More Than 70% Of Delaware Voters Support Current Legislation Giving Terminally Ill Adults The Option Of Medical Aid In Dying
In a recent statewide survey, 72 percent of Delawareans who plan to vote in November say they support medical-aid-in-dying legislation introduced in the state legislature. The Ron Silverio/Heather Block Delaware End of Life Options Act (HB 140) would allow a terminally ill adult who has decision-making capability the right to request and self- administer medication to end their life in a humane and dignified manner, if they choose. Survey results show that support for medical-aid-in-dying legislation cuts across nearly all of Delaware’s socio-political lines.
The survey, taken in all three Delaware countries between January 30 and February 3, 2020, also reveals that:
- 77 percent of Delaware voters agree that “The decision to end one’s life must be made voluntarily by the patient, not by a relative or guardian, and not through an advanced directive.”
- 77 percent of Delaware voters agree that “Health care providers acting in good faith and in accordance with the law to honor a terminally ill patient’s request to end their life would not be subject to criminal or civil penalties.”
- 78 percent of Delaware voters agree that “An insurer or health-care provider may not deny treatment or alter health care benefits otherwise available to terminally ill patients eligible to receive aid-in-dying medication.”
“These results show that, whether they live in New Castle, Kent or Sussex counties, whether they’re male or female, religious or non-religious, Democrat or Republican, the overwhelming majority of Delawareans believe that mentally capable, terminally ill adults should have the option of ending their lives peacefully rather than enduring needless suffering,” said Maria Spencer, Compassion & Choices’ Regional Campaign and Outreach Manager.
The survey offers insight into public opinion regarding Delaware House Bill 140 (The Ron Silverio/Heather Block End of Life Options Act), named for two terminally ill Delawareans who died advocating for medical aid in dying. Sponsored by Rep. Paul Baumbach, D-Newark North, in May 2019, the bill is now before the House Health & Human Development Committee. The measure would allow a mentally capable, terminally ill adult resident of Delaware who has received a prognosis of six months or less to live, to request and obtain medication they can self- ingest to bring a peaceful end to their suffering, if they choose.
Among other conditions, the bill requires:
- That two physicians confirm a terminal illness and prognosis of six months or less;
- That the patient is capable of making an informed healthcare decision and has received information regarding all end-of-life care options, including hospice, palliative care and pain management;
- That the decision to request and self-ingest the medication must be made voluntarily by the terminally ill individual and can be withdrawn at any time in any manner;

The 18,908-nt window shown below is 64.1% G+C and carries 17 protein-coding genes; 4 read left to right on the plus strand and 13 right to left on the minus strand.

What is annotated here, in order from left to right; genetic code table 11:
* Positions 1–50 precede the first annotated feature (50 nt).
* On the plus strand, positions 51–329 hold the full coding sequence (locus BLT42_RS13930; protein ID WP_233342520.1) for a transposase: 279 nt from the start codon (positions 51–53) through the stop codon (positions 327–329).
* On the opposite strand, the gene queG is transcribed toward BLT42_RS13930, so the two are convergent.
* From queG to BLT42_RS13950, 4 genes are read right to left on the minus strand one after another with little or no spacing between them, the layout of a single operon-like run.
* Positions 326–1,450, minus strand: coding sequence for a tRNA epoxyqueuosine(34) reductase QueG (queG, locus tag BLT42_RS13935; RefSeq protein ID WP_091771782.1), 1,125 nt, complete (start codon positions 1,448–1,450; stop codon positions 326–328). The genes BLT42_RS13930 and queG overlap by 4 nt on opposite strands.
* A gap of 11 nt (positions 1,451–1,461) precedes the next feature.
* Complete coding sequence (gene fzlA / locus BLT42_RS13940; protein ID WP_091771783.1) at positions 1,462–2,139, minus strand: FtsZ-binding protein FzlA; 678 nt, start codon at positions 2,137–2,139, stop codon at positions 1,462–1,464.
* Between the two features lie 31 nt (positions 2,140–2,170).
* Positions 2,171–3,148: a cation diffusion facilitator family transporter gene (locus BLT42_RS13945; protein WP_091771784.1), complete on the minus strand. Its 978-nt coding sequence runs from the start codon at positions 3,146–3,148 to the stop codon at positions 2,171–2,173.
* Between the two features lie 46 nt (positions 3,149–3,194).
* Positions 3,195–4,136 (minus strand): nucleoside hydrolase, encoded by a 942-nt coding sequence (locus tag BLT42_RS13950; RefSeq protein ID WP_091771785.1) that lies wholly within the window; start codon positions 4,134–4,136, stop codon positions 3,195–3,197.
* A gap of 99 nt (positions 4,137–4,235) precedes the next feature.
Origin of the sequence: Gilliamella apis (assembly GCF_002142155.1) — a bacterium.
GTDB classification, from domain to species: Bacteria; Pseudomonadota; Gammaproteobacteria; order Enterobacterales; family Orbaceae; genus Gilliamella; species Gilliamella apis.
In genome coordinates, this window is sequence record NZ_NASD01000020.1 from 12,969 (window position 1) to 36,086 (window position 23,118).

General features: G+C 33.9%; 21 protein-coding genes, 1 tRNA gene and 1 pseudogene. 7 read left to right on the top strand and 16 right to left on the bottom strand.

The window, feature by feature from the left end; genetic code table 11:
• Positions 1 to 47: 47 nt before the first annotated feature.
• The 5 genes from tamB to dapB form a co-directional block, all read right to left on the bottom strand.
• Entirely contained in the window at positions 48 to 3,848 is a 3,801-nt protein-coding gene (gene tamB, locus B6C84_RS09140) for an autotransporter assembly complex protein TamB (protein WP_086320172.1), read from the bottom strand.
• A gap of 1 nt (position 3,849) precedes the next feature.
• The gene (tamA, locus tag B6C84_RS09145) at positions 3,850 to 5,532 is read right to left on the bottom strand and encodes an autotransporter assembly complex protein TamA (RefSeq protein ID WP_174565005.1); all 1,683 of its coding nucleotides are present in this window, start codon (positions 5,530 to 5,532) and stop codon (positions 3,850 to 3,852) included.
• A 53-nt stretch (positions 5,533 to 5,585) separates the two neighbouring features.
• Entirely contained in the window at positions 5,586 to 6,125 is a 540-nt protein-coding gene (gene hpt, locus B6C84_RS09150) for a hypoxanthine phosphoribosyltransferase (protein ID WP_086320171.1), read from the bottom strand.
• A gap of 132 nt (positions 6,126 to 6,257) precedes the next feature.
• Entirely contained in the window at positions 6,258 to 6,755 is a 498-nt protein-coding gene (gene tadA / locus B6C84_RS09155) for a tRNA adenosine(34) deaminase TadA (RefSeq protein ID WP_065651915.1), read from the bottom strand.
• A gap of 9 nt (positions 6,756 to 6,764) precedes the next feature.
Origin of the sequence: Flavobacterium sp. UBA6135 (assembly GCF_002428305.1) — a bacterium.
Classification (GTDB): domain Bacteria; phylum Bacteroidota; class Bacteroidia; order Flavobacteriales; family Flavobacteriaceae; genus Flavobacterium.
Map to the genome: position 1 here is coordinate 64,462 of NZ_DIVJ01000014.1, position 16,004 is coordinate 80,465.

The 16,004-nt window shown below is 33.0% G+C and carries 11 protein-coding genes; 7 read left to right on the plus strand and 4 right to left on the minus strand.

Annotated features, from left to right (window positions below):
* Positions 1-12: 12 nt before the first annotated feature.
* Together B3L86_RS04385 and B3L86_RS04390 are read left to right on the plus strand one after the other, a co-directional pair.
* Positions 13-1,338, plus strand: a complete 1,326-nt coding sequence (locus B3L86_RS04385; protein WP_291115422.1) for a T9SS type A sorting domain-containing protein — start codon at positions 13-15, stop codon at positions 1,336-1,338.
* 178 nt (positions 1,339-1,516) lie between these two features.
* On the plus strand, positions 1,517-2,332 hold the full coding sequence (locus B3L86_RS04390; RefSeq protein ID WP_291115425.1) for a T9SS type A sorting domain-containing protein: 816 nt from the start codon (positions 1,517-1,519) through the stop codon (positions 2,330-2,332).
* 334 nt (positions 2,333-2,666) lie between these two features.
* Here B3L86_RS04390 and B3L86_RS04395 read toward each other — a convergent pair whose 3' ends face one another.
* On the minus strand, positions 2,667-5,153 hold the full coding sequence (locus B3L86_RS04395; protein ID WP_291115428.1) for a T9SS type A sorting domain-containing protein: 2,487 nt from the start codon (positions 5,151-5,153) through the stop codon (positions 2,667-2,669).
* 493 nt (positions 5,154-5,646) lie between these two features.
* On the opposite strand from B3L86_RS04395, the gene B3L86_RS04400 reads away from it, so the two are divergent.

- That the individual must make multiple requests for the medication: two oral requests, separated by 15 days, and one written request, which must be witnessed by two individuals. Similar to the witness requirements for advance directives, HB 140 requires that one of the two witnesses not be a family member or person who stands to inherit any portion of the terminally ill individual’s estate.
HB 140 also provides that the acts of prescribing, dispensing or self-ingesting the medication would not constitute suicide, assisted suicide, homicide or euthanasia; that the cause of death would be listed as the underlying terminal condition. This standard is consistent with how doctors routinely report the underlying terminal condition as the cause of death on death certificates. Finally, no terminally ill person, healthcare provider or healthcare institution would be required to participate in medical aid in dying if they don’t want to do so.
Commenting on the survey results, Rep. Baumbach said, “This polling clearly reinforces what most of us have already known. Survey after survey, nationally and in state after state, have shown that support for medical aid in dying is broad and deep; in Delaware, support for medical aid in dying is simply overwhelming. The survey shows that no matter where you live, no matter your party, your religion, race, age or gender, most Delaware voters want this option if they are faced with a terminal illness. The majority of residents from Bridgeville to Brandywine, from Leipsic to Laurel, from Wilmington to Wyoming, are waiting for their legislators to affirm their rights when it matters most, when they face their last days, and they are asking their legislators to support HB 140.”
Rep. Baumbach continued, “For many years now, I have spoken with so many Delawareans who cannot understand why Delawareans have fewer rights when they are dying than do residents of many other states, including New Jersey. Dying residents of Oregon for more than 20 years, when mentally capable, have had the right to decide whether to take medication to end their own lives on their own terms.”